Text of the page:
Making a House a Home

Ed Palm Photo--Used by permission

Earlier this week, while enjoying sunshine through the bedroom window, I noticed a pair of Oregon Juncos flitting through the branches of the Bartlett pear tree, examining a birdhouse hanging there. Though my husband hung the nest almost a decade before, I didn’t remember any birds ever using it.

But here these two were, scouting out the neighborhood like a couple of home shoppers.  One of them—in my mind the female—hopped on the roof of the house, poked her black head in the front door, and after a quick look over her tail feathers, ventured inside. Her companion waited on the branch while she completed her inspection,  tapping his little bird feet as his mate considered this site for their new home.

I couldn’t help but laugh at their behavior. One bird waiting patiently, as I’ve seen husbands do all too often, as the other bird decides if this will be the place she can be happy.

I could imagine their twitters.

“Honey, this nest has a larger living space, but I do wish the front door faced south.”

To which the other bird replied, “This is the seventh nest we’ve looked at today. Can’t you make up your mind?”

And she answered, “Raising our family requires a good home and I intend to find it.”

The wind rose and the house swayed in the breeze. The two birds, apparently startled by the movement, escaped to higher branches before flying to another part of the yard.

Birds aren’t the only ones particular about their surroundings. People are admonished in God’s word to proceed with steadfast earnestness.

In Colossians 3:23 we are told: “Whatever you do, work at it with all your heart, as working for the Lord, not for human masters.”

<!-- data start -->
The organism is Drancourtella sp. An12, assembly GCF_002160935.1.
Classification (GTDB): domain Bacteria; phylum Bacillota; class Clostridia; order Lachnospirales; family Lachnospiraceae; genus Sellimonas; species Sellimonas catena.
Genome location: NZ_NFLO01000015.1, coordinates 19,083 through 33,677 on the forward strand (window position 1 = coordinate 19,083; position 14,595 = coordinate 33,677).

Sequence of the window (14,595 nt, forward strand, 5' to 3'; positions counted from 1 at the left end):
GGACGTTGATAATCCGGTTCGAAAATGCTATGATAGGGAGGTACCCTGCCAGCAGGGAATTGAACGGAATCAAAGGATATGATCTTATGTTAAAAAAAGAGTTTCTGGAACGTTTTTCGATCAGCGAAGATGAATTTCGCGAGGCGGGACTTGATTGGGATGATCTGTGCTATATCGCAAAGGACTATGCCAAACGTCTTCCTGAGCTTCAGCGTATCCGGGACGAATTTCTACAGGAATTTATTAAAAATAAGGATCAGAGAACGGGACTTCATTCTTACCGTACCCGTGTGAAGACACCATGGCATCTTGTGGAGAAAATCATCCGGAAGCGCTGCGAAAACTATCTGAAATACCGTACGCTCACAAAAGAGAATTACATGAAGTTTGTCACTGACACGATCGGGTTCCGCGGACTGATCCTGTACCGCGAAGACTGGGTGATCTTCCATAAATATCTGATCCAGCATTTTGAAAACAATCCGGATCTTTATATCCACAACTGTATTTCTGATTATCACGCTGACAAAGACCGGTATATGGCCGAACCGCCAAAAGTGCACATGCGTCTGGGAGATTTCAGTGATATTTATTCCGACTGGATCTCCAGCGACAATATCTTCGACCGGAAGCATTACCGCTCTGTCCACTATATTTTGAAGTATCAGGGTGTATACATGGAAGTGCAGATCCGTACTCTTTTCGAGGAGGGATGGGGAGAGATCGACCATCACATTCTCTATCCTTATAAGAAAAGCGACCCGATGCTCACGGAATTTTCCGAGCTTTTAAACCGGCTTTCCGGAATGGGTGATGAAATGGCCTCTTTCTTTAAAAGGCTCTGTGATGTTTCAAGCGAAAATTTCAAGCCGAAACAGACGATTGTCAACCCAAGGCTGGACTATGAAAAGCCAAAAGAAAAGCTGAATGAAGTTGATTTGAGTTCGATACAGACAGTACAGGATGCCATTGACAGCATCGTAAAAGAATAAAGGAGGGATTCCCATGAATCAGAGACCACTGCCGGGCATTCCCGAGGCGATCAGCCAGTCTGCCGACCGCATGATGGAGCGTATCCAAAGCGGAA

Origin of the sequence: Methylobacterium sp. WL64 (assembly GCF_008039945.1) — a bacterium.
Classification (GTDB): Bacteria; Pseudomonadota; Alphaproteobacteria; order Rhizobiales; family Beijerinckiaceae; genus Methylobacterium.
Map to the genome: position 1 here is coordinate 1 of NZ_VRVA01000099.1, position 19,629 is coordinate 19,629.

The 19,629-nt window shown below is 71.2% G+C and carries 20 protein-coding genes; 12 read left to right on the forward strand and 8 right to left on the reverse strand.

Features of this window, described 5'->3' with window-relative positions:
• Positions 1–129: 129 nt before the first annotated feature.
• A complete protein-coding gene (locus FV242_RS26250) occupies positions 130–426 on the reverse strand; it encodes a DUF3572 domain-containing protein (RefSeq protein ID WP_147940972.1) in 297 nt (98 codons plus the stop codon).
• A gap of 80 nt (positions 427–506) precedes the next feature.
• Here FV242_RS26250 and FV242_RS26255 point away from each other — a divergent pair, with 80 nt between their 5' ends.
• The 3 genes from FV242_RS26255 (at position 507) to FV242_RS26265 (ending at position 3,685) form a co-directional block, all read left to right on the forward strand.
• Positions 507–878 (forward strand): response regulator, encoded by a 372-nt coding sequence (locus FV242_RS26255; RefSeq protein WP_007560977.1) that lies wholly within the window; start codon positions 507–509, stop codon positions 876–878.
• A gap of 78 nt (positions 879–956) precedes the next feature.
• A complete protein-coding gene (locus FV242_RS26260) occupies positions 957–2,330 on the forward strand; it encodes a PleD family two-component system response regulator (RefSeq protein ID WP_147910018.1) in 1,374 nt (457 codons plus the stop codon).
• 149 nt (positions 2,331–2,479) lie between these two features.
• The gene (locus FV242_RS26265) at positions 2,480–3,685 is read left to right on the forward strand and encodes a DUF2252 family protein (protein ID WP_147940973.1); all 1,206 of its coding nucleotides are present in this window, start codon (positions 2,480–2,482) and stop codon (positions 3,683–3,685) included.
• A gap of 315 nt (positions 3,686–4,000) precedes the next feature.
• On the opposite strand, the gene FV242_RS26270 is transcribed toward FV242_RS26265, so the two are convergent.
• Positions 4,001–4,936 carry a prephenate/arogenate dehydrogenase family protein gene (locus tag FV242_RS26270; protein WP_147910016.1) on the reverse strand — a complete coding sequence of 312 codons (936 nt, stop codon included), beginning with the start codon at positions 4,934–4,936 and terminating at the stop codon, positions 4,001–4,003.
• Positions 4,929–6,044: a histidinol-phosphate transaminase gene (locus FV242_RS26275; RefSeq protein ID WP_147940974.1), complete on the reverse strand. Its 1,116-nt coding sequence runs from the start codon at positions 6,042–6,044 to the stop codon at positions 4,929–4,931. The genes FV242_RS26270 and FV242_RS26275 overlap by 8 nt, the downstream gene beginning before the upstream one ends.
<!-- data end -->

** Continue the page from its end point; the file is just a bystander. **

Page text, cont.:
When beginning a project, Luke 14:28-30 says, “For which of you, intending to build a tower, does not sit down first and count the cost, whether he has enough to finish it—”

The birds haven’t returned to the little house in the pear tree, but spring isn’t here. Maybe they are still doing the neighborhood tour before they settle down and start their family.  Who knows?  If they return, they might even pay rent!

The Weather Outside IS Frightful

The yard surrounding my rental property. The tenant vacated for a week.

When I chose to read  Lauraine Snelling’s novel, Wake the Dawn, little did I know the setting would soon parallel real life. Border patrolman Ben James and physician’s assistant Esther Hanson join forces to treat victims of a vicious storm which leaves power outages, downed trees, and massive flooding. Sound familiar?

With all the recent weather news, I confess I followed the media with passive curiosity.  In my head the severe storms kindled concern for those suffering in the wake of nature’s wrath, but my heart didn’t register the extent of the damage.  I’d seen enough coverage of former disasters to know not everything coming from behind the microphone could be trusted.